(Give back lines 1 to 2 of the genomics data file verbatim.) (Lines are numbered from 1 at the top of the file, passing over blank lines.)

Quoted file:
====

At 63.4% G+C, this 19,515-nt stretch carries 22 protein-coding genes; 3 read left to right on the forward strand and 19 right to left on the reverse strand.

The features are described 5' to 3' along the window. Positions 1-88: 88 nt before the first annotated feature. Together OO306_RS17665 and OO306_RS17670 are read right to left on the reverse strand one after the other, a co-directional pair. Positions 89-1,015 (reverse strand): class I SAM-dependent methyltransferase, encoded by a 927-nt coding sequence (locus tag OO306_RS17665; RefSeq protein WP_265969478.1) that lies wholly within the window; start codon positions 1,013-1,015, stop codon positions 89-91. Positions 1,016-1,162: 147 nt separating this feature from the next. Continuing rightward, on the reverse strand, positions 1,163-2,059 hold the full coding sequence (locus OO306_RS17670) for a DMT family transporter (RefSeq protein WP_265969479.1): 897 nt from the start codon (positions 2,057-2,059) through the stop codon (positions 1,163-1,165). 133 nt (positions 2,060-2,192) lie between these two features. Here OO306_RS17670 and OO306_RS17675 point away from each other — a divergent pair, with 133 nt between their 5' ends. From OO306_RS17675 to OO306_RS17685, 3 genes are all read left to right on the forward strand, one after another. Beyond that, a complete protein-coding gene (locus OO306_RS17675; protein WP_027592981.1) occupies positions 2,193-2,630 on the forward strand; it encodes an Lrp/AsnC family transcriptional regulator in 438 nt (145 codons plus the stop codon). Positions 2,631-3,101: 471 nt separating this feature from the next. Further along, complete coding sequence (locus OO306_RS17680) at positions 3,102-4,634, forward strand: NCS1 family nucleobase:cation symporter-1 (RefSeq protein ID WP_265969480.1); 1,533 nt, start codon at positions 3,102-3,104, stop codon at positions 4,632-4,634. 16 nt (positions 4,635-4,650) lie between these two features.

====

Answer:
At 63.4% G+C, this 19,515-nt stretch carries 22 protein-coding genes; 3 read left to right on the forward strand and 19 right to left on the reverse strand.

The features are described 5' to 3' along the window. Positions 1-88: 88 nt before the first annotated feature. Together OO306_RS17665 and OO306_RS17670 are read right to left on the reverse strand one after the other, a co-directional pair. Positions 89-1,015 (reverse strand): class I SAM-dependent methyltransferase, encoded by a 927-nt coding sequence (locus tag OO306_RS17665; RefSeq protein WP_265969478.1) that lies wholly within the window; start codon positions 1,013-1,015, stop codon positions 89-91. Positions 1,016-1,162: 147 nt separating this feature from the next. Continuing rightward, on the reverse strand, positions 1,163-2,059 hold the full coding sequence (locus OO306_RS17670) for a DMT family transporter (RefSeq protein WP_265969479.1): 897 nt from the start codon (positions 2,057-2,059) through the stop codon (positions 1,163-1,165). 133 nt (positions 2,060-2,192) lie between these two features. Here OO306_RS17670 and OO306_RS17675 point away from each other — a divergent pair, with 133 nt between their 5' ends. From OO306_RS17675 to OO306_RS17685, 3 genes are all read left to right on the forward strand, one after another. Beyond that, a complete protein-coding gene (locus OO306_RS17675; protein WP_027592981.1) occupies positions 2,193-2,630 on the forward strand; it encodes an Lrp/AsnC family transcriptional regulator in 438 nt (145 codons plus the stop codon). Positions 2,631-3,101: 471 nt separating this feature from the next. Further along, complete coding sequence (locus OO306_RS17680) at positions 3,102-4,634, forward strand: NCS1 family nucleobase:cation symporter-1 (RefSeq protein ID WP_265969480.1); 1,533 nt, start codon at positions 3,102-3,104, stop codon at positions 4,632-4,634. 16 nt (positions 4,635-4,650) lie between these two features.